London Community News
By Paul Everest/London Community News/Twitter: @PaulEverest1
Five Supreme Court of Canada decisions handed down this week on copyright issues will “hopefully” balance consumer rights with the need to fairly compensate authors and musicians, a University of Western Ontario law professor said.
The court denied applications on Thursday (July 12) from groups representing authors, publishers and songwriters seeking extra compensation when music and videogames are downloaded or when teachers photocopy parts of textbooks for students.
“The common thrust throughout all these decisions is that the Supreme Court is trying to apply the standard in copyright law that says, essentially, there should be a reasonable balance between the interests of owners and users and that fair dealing and other doctrines are going to be applied to make sure we have this balance,” said Samuel E. Trosow, an associate professor at the university who specializes in copyright law. “One of the issues that’s flowing throughout all five of these cases is, what’s the standard of review when a court reviews a Copyright Board decision.”
One of the decisions Trosow feels is most important to the public revolves around a bid by Access Copyright, a Canadian copyright licensing agency representing authors and publishers, to collect royalties when teachers photocopy excerpts of textbooks.
At issue is whether elementary and secondary schools can claim the benefit of “fair dealing” when teachers make copies of parts of books and instruct students to read the material.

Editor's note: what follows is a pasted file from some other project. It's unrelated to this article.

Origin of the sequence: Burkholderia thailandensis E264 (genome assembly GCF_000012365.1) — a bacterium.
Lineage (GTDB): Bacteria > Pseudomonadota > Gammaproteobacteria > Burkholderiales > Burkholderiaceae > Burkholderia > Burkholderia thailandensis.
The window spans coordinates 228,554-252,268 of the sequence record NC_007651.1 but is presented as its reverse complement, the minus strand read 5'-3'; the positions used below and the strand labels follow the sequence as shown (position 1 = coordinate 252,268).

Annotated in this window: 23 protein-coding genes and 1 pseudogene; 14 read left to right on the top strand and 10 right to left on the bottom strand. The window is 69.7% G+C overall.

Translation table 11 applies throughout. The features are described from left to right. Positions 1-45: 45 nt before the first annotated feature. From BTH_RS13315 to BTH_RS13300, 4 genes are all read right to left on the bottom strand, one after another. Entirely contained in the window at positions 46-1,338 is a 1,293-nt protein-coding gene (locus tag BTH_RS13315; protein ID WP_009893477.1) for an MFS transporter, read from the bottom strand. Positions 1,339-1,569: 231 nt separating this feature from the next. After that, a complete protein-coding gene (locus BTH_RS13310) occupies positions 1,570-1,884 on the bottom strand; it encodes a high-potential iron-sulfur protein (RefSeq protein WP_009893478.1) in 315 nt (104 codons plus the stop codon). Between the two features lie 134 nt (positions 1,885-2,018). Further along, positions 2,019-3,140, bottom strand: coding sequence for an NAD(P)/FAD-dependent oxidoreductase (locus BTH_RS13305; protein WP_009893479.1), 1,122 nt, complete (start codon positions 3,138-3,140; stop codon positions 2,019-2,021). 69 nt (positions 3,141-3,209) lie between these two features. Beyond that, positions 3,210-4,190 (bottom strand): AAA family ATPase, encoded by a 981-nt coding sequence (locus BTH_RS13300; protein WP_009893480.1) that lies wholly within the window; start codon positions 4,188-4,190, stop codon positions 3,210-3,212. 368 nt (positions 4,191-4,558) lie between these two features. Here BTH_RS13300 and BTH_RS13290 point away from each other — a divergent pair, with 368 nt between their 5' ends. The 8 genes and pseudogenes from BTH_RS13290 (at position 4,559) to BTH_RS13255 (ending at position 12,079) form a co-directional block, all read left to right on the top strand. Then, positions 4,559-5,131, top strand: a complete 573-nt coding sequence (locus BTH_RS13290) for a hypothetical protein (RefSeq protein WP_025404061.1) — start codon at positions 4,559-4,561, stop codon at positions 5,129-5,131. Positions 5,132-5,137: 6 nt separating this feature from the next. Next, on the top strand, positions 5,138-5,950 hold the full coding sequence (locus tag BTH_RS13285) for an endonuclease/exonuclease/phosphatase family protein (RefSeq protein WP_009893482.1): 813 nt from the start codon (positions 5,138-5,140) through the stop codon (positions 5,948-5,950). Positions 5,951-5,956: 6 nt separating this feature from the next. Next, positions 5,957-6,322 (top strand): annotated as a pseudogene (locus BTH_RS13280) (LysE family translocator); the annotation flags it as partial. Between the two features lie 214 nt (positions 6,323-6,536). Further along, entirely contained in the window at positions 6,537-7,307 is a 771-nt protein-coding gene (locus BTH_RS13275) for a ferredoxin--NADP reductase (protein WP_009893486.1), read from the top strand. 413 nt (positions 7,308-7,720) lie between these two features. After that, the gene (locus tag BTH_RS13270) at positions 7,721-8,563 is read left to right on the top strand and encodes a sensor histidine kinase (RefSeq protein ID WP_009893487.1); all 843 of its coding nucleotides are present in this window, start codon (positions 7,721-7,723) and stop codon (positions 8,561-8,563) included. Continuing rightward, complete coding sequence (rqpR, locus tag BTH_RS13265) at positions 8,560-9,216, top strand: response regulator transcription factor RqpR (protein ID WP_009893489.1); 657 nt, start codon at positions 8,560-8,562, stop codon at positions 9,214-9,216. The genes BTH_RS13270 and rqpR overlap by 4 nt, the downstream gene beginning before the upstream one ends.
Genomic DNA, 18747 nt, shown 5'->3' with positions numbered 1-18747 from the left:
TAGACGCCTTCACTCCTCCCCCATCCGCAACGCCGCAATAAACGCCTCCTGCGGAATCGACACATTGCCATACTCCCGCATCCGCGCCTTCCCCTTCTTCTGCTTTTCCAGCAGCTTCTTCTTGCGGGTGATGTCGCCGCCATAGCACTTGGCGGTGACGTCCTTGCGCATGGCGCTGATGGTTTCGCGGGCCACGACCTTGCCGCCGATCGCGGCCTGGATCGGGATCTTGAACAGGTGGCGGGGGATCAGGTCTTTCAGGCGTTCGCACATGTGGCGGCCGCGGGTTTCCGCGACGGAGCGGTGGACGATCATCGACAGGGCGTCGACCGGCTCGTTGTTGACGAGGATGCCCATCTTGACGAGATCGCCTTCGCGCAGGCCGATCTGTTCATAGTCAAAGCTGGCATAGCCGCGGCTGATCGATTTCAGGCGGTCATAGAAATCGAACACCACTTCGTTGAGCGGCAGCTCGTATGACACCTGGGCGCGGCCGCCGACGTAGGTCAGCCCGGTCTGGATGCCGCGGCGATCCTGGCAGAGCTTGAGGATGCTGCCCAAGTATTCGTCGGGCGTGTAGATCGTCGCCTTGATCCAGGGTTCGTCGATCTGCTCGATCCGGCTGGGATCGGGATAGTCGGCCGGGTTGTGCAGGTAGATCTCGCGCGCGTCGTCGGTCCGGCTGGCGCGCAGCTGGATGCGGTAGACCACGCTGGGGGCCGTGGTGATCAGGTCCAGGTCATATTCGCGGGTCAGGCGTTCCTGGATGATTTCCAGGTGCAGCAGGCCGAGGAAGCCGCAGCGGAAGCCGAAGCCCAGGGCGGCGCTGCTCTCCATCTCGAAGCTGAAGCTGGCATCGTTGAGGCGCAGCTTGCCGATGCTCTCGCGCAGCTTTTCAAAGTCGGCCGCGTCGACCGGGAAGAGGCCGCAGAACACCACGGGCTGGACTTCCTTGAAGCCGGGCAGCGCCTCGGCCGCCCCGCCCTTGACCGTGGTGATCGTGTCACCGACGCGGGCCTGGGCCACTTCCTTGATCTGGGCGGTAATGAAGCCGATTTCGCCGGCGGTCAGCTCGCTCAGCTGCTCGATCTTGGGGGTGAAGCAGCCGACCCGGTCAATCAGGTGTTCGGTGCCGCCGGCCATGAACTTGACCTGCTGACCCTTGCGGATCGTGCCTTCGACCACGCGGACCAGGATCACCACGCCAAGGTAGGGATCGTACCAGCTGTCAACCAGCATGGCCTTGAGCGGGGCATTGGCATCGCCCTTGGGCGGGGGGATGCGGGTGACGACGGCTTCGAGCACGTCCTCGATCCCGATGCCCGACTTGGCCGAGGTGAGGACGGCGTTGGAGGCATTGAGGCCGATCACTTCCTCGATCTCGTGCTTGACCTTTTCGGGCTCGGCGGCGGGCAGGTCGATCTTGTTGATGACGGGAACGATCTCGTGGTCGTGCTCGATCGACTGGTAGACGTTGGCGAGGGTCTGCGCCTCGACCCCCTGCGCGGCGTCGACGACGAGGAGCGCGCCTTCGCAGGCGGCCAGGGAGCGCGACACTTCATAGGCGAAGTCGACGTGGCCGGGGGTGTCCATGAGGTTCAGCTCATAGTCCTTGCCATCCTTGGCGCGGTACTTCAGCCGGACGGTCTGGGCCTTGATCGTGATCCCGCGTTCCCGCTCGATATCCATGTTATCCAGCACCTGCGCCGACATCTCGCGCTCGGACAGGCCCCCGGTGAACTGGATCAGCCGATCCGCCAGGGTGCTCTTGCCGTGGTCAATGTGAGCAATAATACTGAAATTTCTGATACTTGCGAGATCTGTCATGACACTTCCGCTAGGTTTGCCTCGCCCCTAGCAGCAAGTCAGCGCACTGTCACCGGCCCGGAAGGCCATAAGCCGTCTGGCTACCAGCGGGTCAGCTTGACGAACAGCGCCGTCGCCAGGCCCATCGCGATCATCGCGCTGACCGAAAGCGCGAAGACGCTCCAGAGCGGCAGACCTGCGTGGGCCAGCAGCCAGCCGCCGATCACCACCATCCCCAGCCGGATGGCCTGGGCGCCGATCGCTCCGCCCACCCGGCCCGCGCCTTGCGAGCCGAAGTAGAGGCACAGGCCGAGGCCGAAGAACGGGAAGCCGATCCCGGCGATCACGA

Fair dealing is a term referring to the occasions when copyrighted material can be used without fear of infringement on the grounds of research, private study, criticism or news reporting.
Although the Canadian Copyright Board concluded the copying in question was for the purpose of research or private study, it determined such copying does not fall within the realm of fair dealing because a teacher copied the materials and instructed the class to study them instead of students requesting the materials.
Alberta’s Education Ministry appealed the decision, but the Federal Court of Appeal upheld the board’s conclusion.
The Supreme Court agreed to a discretionary review of the decision, however, and found the board erred in suggesting a distinction between the “unified purposes of instruction and research/private study.”
But it did not go so far as to say such copying is fair dealing and referred the case back to the board, calling on it to use the court’s decision to determine when copying does fall under fair dealing.
Trosow said the board will now have to more closely evaluate what type of copying is taking place, including the quantity of copies made and the purpose of those copies, before seeking compensation from educational institutions for the authors of the copied materials.
“The Supreme Court is saying the Copyright Board needed to be more generous in applying fair dealing for purposes of private study and that they made a mistake in making this artificial distinction about whether the teacher was asking the student to read it and the Supreme Court now says they (the board) have to go back and recalculate the tariff,” he said.